Your cousin's friend in Saskatchewan has asked you to design a custom bracelet for her. You have all the beads, materials, and tools, but you're stumped about the length. She doesn't have a clue about her wrist measurement, or a flexible measuring tape to use, and you're not about to travel that far north to measure her wrist. What do you do?
Simple. Ask her to take a piece of string, wrap it around the wrist on which she'll
wear the bracelet, and mark where the end of the string meets the string on her
wrist. Then she should take the string and measure the length from the end to the
mark on a ruler. Voila - measurement!
At that point, add 1/2 inch to 1 inch, depending on the style of the bracelet. Dangle
bracelets or those with large beads will need closer to an inch, since they "float"
above the skin. If you are using a toggle on a bracelet that fits closely, 1/2 inch may
do it. Use your judgment.
The same technique can be used on anklets. For necklaces, different woman can be
very different, depending on build. Therefore I tend to go for adjustability, adding a
lobster claw clasp and extender chain about four inches long. A guideline, however,
is 16" for a choker, 18" for princess length, 20" for matinee length (casual or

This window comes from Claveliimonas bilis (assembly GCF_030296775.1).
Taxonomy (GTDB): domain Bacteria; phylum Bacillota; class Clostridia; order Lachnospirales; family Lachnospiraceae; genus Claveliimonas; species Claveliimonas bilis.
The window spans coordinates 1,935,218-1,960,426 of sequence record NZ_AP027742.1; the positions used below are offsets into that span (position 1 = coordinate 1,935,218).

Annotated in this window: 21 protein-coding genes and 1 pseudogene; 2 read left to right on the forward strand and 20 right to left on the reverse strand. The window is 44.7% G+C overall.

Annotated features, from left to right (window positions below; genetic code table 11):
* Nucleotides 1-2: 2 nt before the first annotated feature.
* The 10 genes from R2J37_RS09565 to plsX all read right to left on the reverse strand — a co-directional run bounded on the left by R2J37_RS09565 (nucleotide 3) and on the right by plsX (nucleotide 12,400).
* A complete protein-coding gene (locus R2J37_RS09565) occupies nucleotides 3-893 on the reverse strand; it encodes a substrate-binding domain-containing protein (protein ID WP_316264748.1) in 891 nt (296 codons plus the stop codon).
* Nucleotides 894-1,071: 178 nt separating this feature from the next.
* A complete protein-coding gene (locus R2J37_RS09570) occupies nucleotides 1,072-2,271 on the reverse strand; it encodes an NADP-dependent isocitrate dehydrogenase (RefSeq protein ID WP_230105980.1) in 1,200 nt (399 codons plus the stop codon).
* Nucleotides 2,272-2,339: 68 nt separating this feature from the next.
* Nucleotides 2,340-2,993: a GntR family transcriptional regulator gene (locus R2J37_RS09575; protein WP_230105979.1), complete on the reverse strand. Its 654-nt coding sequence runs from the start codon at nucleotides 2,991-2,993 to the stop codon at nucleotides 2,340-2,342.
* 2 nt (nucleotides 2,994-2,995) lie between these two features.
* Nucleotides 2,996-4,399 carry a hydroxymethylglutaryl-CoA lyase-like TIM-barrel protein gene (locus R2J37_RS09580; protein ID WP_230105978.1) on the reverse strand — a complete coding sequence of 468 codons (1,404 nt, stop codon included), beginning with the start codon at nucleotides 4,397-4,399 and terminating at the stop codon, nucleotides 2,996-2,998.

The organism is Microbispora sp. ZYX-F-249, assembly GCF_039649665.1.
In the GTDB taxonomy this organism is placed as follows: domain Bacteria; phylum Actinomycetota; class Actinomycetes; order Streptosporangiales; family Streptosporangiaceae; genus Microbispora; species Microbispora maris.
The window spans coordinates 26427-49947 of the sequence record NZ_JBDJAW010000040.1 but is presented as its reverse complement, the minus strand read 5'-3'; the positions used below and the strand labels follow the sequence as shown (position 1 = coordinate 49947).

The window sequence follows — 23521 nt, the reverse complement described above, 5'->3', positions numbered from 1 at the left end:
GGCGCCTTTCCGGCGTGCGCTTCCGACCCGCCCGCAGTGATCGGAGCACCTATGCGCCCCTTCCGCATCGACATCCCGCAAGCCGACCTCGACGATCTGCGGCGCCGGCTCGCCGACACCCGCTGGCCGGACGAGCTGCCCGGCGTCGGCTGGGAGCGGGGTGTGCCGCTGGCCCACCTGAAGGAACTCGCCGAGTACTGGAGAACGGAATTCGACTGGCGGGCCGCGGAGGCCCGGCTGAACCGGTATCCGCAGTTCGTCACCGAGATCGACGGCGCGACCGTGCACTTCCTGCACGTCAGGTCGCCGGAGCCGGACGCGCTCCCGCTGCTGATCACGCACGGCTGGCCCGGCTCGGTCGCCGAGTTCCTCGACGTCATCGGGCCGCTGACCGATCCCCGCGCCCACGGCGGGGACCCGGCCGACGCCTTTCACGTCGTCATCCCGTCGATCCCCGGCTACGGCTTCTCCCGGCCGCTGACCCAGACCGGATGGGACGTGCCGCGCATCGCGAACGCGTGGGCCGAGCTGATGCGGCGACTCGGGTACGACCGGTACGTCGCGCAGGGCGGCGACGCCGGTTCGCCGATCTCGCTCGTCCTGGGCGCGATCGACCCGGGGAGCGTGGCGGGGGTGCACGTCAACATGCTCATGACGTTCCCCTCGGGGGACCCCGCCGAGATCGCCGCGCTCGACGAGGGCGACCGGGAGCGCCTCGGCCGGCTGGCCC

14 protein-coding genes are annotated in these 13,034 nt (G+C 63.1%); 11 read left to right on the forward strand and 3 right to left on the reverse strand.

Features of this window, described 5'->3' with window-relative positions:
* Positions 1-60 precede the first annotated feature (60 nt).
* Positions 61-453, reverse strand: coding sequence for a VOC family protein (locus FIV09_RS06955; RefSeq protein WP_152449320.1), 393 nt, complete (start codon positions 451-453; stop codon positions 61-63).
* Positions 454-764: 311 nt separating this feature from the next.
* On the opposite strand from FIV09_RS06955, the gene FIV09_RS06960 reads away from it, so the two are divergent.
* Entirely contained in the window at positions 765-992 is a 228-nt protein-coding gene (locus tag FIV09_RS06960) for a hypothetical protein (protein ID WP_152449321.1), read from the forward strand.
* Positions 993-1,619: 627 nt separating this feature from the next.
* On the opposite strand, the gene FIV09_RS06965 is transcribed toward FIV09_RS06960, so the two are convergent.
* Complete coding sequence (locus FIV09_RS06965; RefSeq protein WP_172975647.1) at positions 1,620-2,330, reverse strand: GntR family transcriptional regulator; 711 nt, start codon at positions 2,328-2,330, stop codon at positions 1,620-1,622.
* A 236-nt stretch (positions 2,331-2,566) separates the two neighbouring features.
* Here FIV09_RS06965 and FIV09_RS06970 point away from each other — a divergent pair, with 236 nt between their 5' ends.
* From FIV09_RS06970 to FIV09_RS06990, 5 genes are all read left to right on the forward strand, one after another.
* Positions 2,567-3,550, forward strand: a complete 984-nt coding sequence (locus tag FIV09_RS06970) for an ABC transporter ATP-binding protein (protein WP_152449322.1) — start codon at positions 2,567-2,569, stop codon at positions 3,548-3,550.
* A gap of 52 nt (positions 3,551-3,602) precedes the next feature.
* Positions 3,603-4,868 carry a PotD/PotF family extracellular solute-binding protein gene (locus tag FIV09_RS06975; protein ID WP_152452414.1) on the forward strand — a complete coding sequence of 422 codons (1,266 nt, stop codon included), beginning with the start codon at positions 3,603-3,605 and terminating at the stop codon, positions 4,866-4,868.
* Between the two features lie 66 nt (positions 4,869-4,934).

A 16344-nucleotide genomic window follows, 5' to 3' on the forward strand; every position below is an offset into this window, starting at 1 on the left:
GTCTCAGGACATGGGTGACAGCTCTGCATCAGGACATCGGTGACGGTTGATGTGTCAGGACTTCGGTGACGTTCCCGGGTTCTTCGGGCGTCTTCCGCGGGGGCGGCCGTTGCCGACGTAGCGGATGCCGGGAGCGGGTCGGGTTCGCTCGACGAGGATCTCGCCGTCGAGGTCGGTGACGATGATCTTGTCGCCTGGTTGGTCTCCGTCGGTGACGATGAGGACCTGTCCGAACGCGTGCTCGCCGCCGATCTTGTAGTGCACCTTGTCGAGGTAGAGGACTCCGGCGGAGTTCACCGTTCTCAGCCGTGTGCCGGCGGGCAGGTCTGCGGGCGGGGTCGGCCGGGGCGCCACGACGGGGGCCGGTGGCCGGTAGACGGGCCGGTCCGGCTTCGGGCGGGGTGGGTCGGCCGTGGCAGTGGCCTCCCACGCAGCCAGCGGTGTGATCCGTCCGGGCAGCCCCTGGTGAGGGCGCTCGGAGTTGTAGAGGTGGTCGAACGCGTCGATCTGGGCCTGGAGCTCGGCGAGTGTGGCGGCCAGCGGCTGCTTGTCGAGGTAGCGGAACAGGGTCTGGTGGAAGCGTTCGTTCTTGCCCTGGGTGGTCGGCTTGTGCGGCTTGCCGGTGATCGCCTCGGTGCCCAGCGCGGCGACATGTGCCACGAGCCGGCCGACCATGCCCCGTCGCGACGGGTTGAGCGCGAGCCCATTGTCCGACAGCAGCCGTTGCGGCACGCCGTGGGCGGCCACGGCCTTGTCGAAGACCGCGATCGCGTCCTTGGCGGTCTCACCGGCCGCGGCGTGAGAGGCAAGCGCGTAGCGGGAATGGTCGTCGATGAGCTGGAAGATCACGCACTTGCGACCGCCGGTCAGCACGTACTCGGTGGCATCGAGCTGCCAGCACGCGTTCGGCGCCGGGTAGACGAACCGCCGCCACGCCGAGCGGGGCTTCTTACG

business dressing), and 24" for longer pendant necklaces. You can also make your
designs modular, adding or subtracting jump rings or components to make the
necklace longer or shorter.
If you want the necklace to be a perfect fit for a specific woman, just ask the woman
to hold a piece of string around her neck and adjust it until it is the same length as
the necklace she wants. Then, the same as with the bracelet, she should just
measure the length of the piece of string and give you the length. Remember to
include the length of your clasp when you are making your necklace!
Author Susan Midlarsky of Aspiring
Arts handcrafts jewelry with stones that
harmonize well and are beneficial to the human body, color combinations that are
connected to refinement, and sometimes offerings from nature. She has also
recently started making glass beads; you can see her progress at her online blog. Susan loves the
magical glow people feel upon finding a piece of jewelry that suits them or fills a